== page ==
Don’t lump Pin­na­cleHealth-Her­shey deal with failed merg­ers

Modern Healthcare - - COMMENT -

Re­gard­ing the Vi­tal Signs blog post “Hos­pi­tal merg­ers need to prove value and care co­or­di­na­tion,” (ModernHealth­care.com, Nov. 29), I feel com­pelled to pro­vide ad­di­tional in­for­ma­tion to the article, which men­tions Pin­na­cleHealth Sys­tem’s pro­posed in­te­gra­tion with Penn State Her­shey.

The au­thor may be unaware that Pin­na­cleHealth was formed through the con­sol­i­da­tion of Poly­clinic Med­i­cal Cen­ter and Har­ris­burg Hos­pi­tal. The merger re­sulted in the elim­i­na­tion of 400 acute-care beds and a doc­u­mented $212 mil­lion sav­ings in its first five years as cal­cu­lated by an in­de­pen­dent econ­o­mist and con­firmed by the Pennsylvania at­tor­ney gen­eral. It ac­tu­ally low­ered costs and im­proved qual­ity.

Since its in­cep­tion, Pin­na­cleHealth has been and re­mains a low-cost, high­qual­ity provider—and is of­ten the part­ner of choice of in­sur­ers and lo­cal em­ploy­ers for nar­row net­work prod­ucts. Pin­na­cleHealth’s low cost-per­case is well-doc­u­mented in our re­gion.

In the late 1990s, Pin­na­cleHealth was the first hos­pi­tal in the re­gion to con­tract with most in­sur­ers on a case rate sys­tem. We as­sumed risk for the cost of in­pa­tient care long be­fore any com­pet­ing hospi­tals in the re­gion. The re­sult was that Pin­na­cleHealth man­aged length of stay and fo­cused on qual­ity and process im­prove­ments to avoid un­nec­es­sary stays and read­mis­sions.

In the case of this article, when call­ing out in­di­vid­ual hospi­tals and sys­tems as ex­am­ples, it’s im­por­tant to en­sure that they do, in fact, il­lus­trate the point the au­thor wishes to make. In this case, they do not. We should not be lumped as a failed merger with oth­ers that have not been as suc­cess­ful at low­er­ing costs and im­prov­ing qual­ity post-merger.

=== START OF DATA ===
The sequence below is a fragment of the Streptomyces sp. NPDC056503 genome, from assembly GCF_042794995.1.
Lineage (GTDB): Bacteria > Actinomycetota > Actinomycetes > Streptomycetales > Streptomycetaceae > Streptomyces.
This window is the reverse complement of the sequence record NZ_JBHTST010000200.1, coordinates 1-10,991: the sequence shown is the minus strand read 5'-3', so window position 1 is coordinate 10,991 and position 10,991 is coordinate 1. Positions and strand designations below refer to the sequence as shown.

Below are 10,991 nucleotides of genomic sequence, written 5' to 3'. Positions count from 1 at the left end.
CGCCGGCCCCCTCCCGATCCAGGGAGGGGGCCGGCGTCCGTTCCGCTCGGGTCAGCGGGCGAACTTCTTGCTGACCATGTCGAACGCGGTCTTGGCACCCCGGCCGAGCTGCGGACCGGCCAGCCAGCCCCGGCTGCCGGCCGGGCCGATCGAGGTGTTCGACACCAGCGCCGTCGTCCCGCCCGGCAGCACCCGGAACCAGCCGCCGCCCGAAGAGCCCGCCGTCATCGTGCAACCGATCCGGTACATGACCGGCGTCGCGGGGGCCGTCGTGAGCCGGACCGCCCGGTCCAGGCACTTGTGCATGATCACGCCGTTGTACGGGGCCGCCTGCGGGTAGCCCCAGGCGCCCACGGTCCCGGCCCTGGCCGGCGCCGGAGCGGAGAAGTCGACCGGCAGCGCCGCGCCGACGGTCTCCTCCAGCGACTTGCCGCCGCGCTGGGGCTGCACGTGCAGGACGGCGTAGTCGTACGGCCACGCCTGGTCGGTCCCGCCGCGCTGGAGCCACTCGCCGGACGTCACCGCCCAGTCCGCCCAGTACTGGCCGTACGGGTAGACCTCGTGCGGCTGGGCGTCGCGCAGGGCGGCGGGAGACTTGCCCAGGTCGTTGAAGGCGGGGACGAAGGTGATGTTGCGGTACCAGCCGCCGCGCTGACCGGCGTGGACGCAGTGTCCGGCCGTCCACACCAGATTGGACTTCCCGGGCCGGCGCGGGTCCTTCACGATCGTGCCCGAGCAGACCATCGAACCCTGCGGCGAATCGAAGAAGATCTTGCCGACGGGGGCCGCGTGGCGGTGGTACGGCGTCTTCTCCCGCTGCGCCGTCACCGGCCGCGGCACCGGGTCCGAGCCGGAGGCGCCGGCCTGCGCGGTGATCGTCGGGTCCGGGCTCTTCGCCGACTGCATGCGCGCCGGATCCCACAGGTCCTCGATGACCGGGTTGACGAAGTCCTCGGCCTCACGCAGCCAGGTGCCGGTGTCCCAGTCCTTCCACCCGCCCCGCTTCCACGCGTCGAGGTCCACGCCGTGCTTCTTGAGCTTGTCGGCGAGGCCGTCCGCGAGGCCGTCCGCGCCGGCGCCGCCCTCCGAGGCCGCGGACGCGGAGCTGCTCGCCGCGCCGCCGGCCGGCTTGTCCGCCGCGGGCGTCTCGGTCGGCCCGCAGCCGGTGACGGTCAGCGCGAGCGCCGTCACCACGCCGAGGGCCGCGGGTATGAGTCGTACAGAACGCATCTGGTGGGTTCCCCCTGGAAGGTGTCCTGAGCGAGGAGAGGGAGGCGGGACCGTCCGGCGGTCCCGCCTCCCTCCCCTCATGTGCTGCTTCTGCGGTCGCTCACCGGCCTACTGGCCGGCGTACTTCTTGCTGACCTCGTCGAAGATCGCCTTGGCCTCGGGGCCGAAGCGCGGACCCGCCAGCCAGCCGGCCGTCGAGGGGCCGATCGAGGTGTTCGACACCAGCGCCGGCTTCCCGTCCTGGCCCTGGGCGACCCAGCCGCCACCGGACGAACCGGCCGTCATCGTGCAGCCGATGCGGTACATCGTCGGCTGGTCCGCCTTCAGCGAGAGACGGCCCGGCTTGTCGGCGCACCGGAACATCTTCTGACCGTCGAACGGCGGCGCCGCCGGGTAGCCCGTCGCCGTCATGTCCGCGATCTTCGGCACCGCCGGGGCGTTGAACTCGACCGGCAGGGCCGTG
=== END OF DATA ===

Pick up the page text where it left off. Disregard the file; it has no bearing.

Pin­na­cleHealth and Her­shey were never given the chance to prove what we knew we could do. The gov­ern­ment ig­nored the fact that over 60% of the ser­vices we pro­vide are paid for by gov­ern­ment pro­grams (Medi­care and Med­i­cal As­sis­tance) that are not ne­go­ti­ated rates, and it also failed to rec­og­nize that more than half of these ser­vices are de­liv­ered on an out­pa­tient ba­sis, where there are many more com­peti­tors. Fur­ther, the gov­ern­ment as­sumed that be­cause you might have the ca­pac­ity to take ad­van­tage of insurance com­pa­nies in rate ne­go­ti­a­tions that you will; and, there­fore, you are deemed guilty with­out ever be­ing given an op­por­tu­nity to prove what you say you are go­ing to do. In Pin­na­cleHealth’s case, we had a his­tory of do­ing what is in the best in­ter­ests of the pub­lic and it was dis­missed.

The article also states that providers search for cap­i­tal to make the tran­si­tion from fee-for-ser­vice to val­ue­based re­im­burse­ment. Pin­na­cleHealth’s tran­si­tion to new pay­ment mod­els has been well un­der­way for sev­eral years. In fact, Pin­na­cleHealth is at the fore­front of im­ple­ment­ing val­ue­based mod­els through risk-based con­tracts. For ex­am­ple, in 2013, Pin­na­cleHealth was ap­proved as a par­tic­i­pant in the Medi­care Shared Sav­ings Pro­gram. The sys­tem also en­tered into re­gional ac­count­able care ar­range­ments with two ma­jor com­mer­cial in­sur­ers in 2013 and 2014. Both agree­ments con­tained sig­nif­i­cant fi­nan­cial in­cen­tives and penal­ties re­lated to qual­ity, out­comes and cost. Pin­na­cleHealth—after in­vest­ing sev­eral mil­lion dol­lars in de­vel­op­ing the in­fra­struc­ture to man­age and co­or­di­nate care— re­ceived in­cen­tive pay­ments di­rectly re­lated to im­proved qual­ity, out­comes and cost man­age­ment.

If the merger be­tween Pin­na­cleHealth and Penn State Her­shey had been ap­proved, our his­tory, ex­pe­ri­ence and ex­per­tise sup­port our po­si­tion that we would have con­tin­ued our tra­di­tion of pro­vid­ing the high­est qual­ity care and the low­est cost on an even larger scale for the ben­e­fit of a broader com­mu­nity.

Michael Young Pres­i­dent and CEO Pin­na­cleHealth Sys­tem

Har­ris­burg, Pa.

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